Past IPBIS Events

Riddel Hall in Belfast, Northern Ireland, was the setting for the Third International Conference on Acquired Brain Injury (ABI) held in 2018. With the theme ‘promoting well-being in children and young people with ABI and their families’, the conference was attended by over 270 physicians, allied health professionals, educators, social workers and legal professionals from many countries worldwide.

The focus of the conference was the development of new assessment tools, innovative therapies and devices, rehabilitation programmes, teaching strategies, psychological and social support, increasing the potential for recovery in young people affected by brain injury and giving, at the same time, support to the families.

Rome, Italy was the setting for the Second International Conference on Acquired Brain Injury (ABI) held in 2017. Over 400 delegates including physicians, allied health professionals, educators, social workers and legal professionals, attended the conference from 43 countries, to look at new strategies for improving the outcome and quality of life for children and young people (CYP) with ABI. Mariella Enoc (Italy) President, Bambino Gesu Children’s Hospital, Rome said:” Our hospital has innovation as one of its key values; we really need innovation because the children need it”.

The First International Conference on Paediatric Acquired Brain Injury was held at the Crowne Plaza Hotel in Liverpool, United Kingdom on 16-18 September 2015. This was the first global event that brought together all those involved in the identification, treatment and prevention of brain injury of children, adolescents, and young adults.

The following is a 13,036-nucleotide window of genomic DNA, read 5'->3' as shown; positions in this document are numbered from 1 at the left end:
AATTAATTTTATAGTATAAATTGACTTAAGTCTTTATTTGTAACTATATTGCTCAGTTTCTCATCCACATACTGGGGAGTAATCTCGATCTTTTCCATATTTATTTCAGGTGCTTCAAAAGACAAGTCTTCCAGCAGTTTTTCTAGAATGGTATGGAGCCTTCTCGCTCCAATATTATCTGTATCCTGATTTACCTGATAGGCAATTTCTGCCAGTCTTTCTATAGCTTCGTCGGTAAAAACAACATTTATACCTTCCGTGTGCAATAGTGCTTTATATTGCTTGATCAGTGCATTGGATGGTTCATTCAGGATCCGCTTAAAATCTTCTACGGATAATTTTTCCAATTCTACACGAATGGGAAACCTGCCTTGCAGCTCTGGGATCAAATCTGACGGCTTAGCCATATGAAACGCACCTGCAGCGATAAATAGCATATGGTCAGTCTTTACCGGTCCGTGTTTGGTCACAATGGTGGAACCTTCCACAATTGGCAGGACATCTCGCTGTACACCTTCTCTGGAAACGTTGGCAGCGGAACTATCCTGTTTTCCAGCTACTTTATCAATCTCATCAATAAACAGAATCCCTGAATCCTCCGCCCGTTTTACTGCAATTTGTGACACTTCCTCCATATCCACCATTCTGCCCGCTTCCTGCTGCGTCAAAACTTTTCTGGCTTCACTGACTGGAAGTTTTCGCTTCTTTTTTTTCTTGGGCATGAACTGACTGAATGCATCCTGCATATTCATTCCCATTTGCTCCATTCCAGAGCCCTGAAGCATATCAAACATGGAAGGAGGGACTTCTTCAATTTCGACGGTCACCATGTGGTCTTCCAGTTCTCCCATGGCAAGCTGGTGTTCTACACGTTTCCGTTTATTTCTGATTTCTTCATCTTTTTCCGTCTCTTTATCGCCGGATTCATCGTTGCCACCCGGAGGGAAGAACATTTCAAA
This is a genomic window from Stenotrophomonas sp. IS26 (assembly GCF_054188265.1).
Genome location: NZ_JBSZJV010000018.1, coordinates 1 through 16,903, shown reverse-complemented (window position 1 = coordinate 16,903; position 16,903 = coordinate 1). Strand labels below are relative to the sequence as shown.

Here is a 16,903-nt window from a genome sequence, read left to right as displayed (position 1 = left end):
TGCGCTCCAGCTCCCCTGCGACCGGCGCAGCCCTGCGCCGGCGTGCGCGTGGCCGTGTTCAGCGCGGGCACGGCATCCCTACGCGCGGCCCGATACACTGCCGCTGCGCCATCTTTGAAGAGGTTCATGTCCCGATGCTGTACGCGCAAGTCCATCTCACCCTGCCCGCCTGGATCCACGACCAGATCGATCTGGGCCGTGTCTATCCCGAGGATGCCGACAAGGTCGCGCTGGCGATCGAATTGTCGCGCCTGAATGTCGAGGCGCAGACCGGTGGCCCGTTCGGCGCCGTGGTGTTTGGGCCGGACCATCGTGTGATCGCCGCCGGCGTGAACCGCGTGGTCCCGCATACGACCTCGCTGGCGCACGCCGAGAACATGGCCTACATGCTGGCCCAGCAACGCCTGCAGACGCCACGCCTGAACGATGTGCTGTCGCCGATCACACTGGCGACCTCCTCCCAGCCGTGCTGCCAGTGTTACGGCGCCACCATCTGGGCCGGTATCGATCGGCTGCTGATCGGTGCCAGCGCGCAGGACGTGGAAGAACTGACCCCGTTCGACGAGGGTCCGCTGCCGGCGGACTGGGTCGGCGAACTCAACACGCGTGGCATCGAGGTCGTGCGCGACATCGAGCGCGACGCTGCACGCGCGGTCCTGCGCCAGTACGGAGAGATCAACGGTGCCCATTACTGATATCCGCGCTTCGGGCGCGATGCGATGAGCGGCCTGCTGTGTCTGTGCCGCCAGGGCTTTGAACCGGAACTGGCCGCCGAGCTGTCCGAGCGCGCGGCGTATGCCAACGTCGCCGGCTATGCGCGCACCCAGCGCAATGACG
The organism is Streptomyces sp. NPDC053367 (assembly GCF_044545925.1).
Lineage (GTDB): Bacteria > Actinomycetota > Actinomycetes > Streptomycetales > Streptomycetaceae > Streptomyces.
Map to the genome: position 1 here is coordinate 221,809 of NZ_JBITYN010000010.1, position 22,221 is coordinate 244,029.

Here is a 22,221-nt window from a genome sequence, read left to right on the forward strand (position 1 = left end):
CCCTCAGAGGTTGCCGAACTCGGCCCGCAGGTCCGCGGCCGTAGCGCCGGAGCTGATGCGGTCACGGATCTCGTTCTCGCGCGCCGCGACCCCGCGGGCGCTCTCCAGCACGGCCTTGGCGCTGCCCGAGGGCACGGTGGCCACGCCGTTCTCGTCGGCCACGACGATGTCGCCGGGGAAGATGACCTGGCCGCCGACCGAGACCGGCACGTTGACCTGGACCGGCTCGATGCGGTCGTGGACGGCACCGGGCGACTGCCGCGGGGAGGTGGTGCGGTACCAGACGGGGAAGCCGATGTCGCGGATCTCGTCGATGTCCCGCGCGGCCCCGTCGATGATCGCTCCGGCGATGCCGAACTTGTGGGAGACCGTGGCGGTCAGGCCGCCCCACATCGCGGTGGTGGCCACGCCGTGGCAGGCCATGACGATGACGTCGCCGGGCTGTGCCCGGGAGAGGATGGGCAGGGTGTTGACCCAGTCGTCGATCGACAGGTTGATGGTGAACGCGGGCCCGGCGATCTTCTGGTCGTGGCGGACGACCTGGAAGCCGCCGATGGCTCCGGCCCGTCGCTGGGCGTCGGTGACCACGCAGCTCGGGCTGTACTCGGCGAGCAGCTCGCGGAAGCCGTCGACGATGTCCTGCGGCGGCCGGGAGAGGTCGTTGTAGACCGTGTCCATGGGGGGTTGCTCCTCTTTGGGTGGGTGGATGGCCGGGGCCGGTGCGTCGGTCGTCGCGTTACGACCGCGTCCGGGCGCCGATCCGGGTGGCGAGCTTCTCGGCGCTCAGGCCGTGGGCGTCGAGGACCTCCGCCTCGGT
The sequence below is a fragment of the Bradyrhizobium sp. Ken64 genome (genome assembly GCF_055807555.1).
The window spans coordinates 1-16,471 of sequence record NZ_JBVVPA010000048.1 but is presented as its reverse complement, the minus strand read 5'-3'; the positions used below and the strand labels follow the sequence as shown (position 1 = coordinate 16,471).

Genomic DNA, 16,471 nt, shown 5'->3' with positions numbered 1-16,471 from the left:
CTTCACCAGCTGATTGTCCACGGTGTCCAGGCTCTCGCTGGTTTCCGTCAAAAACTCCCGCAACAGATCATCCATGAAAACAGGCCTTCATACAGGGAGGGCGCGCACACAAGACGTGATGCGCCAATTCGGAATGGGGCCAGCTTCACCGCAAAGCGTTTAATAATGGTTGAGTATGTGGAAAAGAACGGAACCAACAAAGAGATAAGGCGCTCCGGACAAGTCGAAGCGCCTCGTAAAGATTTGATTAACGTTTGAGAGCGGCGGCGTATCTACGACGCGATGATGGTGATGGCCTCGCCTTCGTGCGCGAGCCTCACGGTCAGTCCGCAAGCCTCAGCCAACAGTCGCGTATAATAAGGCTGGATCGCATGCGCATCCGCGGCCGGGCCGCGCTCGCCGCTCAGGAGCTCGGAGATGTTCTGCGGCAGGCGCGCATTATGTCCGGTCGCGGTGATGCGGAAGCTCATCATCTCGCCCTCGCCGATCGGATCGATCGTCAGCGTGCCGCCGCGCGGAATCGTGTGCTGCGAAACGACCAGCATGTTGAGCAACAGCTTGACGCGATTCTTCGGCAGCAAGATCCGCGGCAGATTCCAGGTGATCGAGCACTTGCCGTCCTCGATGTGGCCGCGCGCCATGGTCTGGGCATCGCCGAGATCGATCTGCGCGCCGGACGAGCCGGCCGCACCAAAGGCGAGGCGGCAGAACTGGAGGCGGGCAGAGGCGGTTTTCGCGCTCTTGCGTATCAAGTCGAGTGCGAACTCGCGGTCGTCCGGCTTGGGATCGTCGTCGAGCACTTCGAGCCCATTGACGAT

The theme of the conference was “Supporting Young People and Their Families to Maximise Good Outcomes and Quality of Life.” The scientific aim of the conference was to explore current and innovative treatments, rehabilitation programmes, support mechanisms, and ways to improve the lives and potential of these young people and their families. The conference programme sought to be all inclusive of  issues relating to every aspect of brain injury, both traumatic (i.e., external physical force injuries, penetrating injuries) and atraumatic (i.e., infectious diseases, tumours, stroke, neurotoxic poisonings).

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